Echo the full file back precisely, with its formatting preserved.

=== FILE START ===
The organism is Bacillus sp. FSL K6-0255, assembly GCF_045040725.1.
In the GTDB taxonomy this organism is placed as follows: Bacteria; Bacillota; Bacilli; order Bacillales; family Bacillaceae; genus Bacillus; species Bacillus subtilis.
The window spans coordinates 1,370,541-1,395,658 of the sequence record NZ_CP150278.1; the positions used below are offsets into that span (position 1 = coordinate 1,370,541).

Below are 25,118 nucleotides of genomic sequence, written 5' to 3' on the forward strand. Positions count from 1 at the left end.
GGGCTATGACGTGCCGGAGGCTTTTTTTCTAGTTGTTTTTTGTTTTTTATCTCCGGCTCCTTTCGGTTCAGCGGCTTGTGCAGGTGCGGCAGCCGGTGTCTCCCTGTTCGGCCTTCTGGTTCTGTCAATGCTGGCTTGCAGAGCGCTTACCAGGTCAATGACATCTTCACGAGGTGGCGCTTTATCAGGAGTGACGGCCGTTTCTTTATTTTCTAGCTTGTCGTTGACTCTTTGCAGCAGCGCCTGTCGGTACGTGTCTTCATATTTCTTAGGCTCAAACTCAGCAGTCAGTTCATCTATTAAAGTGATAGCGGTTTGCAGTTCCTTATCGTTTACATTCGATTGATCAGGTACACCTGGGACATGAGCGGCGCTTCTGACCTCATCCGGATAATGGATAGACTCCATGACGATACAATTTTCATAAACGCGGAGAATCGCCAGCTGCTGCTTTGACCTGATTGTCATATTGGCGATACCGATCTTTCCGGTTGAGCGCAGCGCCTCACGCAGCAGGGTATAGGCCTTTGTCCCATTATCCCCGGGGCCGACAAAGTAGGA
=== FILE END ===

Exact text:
The organism is Bacillus sp. FSL K6-0255, assembly GCF_045040725.1.
In the GTDB taxonomy this organism is placed as follows: Bacteria; Bacillota; Bacilli; order Bacillales; family Bacillaceae; genus Bacillus; species Bacillus subtilis.
The window spans coordinates 1,370,541-1,395,658 of the sequence record NZ_CP150278.1; the positions used below are offsets into that span (position 1 = coordinate 1,370,541).

Below are 25,118 nucleotides of genomic sequence, written 5' to 3' on the forward strand. Positions count from 1 at the left end.
GGGCTATGACGTGCCGGAGGCTTTTTTTCTAGTTGTTTTTTGTTTTTTATCTCCGGCTCCTTTCGGTTCAGCGGCTTGTGCAGGTGCGGCAGCCGGTGTCTCCCTGTTCGGCCTTCTGGTTCTGTCAATGCTGGCTTGCAGAGCGCTTACCAGGTCAATGACATCTTCACGAGGTGGCGCTTTATCAGGAGTGACGGCCGTTTCTTTATTTTCTAGCTTGTCGTTGACTCTTTGCAGCAGCGCCTGTCGGTACGTGTCTTCATATTTCTTAGGCTCAAACTCAGCAGTCAGTTCATCTATTAAAGTGATAGCGGTTTGCAGTTCCTTATCGTTTACATTCGATTGATCAGGTACACCTGGGACATGAGCGGCGCTTCTGACCTCATCCGGATAATGGATAGACTCCATGACGATACAATTTTCATAAACGCGGAGAATCGCCAGCTGCTGCTTTGACCTGATTGTCATATTGGCGATACCGATCTTTCCGGTTGAGCGCAGCGCCTCACGCAGCAGGGTATAGGCCTTTGTCCCATTATCCCCGGGGCCGACAAAGTAGGA